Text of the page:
The results table is best visualized with the help of line graphs. Figure 1 plots Tap Water sulfate concentrations for each of the four study regions as a function of autism symptom severity. The data lines are widely separated but unsurprising. The Southwest shows relatively high sulfate simply because it is served by Colorado River water which is naturally high in minerals. The High Prevalence region reports the lowest sulfate values in this study, reaffirming water quality reports from major cities for these states. The Low Prevalence region indicates high sulfate for mild conditions, dropping sharply for more severe autism. While the USA as a whole shows a flat, mid-range plot with little apparent association with symptom severity.
Figure 2 plots the sulfate concentrations for the Water Mix actually consumed by the pregnant mothers. This includes tap or well water, filtered and unfiltered, along with a variety of bottled waters. Again, each of the four regions is plotted against autism severity. These curves are surprisingly different from tap water alone. Three of the four regions suggest a trend, hinting that mild symptoms and higher sulfate may be related. High Prevalence is the outlier, more or less flat but on the low end of sulfate. Standard deviations for the data points are shown in Table 3.
The sum of sulfate from Bev & Water is presented in Fig. 3. These are the beverages, tap water and bottled waters that were drunk by the participating mothers. In this case, sulfate is not a concentration but the mg weight of the sulfate consumed daily. It was calculated from the number of 8 oz glasses reported by each mother for various types of beverages and water. As in previous figures, each of the regions is plotted against autism severity. All of the regions now show a monotonic, decreasing function clearly associating severity with lower levels of sulfate. These relationships are examined in the regression analysis that follows.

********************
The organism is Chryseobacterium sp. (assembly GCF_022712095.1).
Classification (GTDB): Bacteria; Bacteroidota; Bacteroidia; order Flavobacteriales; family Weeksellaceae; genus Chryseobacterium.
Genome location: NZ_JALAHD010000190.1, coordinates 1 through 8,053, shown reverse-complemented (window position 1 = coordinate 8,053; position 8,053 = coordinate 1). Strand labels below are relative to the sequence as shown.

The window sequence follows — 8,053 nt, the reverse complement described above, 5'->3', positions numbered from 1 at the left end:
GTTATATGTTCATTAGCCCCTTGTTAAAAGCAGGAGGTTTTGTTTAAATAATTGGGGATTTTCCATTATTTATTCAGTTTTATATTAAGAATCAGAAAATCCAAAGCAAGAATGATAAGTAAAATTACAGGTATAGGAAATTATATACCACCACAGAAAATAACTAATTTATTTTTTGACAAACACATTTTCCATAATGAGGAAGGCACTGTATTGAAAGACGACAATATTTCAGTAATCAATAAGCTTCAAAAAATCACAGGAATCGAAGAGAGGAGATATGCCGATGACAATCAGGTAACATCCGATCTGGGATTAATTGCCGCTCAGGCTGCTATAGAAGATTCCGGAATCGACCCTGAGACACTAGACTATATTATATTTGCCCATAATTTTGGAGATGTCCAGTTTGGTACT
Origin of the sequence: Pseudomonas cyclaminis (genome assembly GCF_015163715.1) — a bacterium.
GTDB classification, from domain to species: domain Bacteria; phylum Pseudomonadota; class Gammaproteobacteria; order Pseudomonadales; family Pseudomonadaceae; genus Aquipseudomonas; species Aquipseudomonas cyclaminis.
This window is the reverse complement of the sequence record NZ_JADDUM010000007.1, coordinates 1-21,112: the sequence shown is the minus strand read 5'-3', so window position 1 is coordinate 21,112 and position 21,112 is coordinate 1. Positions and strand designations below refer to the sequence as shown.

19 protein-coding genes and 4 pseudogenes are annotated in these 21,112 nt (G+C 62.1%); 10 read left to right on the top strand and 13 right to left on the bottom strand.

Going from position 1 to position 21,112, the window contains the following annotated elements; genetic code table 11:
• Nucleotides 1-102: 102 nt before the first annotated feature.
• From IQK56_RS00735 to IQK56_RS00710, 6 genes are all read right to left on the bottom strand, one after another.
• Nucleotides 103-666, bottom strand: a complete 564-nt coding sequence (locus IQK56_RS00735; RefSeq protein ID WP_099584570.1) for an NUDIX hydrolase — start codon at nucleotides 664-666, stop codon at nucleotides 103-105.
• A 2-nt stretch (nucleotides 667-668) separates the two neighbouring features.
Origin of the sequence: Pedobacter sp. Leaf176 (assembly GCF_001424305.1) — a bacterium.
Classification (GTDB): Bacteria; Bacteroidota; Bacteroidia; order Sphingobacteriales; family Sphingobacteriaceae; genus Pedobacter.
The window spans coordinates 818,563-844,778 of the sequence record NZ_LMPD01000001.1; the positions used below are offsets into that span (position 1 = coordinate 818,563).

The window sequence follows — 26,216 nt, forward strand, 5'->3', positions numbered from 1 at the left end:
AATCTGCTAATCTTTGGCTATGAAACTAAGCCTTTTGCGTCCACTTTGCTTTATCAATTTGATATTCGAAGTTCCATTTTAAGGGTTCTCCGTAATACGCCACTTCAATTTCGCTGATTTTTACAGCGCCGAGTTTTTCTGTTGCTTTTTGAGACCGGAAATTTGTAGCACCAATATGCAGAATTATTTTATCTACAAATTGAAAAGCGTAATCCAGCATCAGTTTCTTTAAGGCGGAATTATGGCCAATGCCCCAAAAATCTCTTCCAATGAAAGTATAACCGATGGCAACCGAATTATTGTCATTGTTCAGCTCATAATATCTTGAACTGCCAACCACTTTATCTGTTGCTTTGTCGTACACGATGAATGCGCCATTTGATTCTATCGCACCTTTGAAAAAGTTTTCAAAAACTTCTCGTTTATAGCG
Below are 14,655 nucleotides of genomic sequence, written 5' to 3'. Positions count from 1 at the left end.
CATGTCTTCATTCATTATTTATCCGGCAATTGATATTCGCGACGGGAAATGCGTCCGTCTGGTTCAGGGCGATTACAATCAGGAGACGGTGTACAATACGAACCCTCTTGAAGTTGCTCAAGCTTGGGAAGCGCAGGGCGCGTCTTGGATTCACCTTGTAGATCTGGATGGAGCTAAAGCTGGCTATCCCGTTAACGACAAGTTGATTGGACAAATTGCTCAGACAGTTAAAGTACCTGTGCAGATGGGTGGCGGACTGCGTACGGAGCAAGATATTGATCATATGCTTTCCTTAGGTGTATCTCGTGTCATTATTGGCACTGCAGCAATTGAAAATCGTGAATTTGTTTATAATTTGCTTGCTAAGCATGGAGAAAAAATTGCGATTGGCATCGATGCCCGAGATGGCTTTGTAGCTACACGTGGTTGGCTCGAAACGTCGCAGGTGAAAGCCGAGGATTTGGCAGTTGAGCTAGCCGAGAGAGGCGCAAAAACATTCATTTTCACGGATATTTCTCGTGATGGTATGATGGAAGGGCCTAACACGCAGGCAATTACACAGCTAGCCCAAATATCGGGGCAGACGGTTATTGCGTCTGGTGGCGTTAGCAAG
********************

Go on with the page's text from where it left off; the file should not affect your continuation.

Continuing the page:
Regression, Correlation and Comparison
The appearance of the plotted data suggests a reasonable correlation between sulfate consumed by pregnant mothers and the resulting severity of autism shown in their children. Of course, this assumption needs to be tested for statistical significance. Table 4 presents the relevant data for the Beverage plus Water graph. Each of the four regions is characterized by n, the number of data sets, and by the Mean ± SD (standard deviation) of sulfate for all levels of autism severity. Then a linear regression is performed on the data sets to minimize the sum of the squared errors. To perform the numerical calculations, autism severity is mapped in the following manner: mild = 1, moderate = 2 and severe = 3. The resulting Pearson Linear Correlation Coefficient is noted as r in the table along with a description of the Strength of Correlation. In the Strength column, p is the probability that the correlation is a result of statistical chance and therefore invalid. For small sample sizes in our study, p is not insignificant but drops to < 1% for the full USA.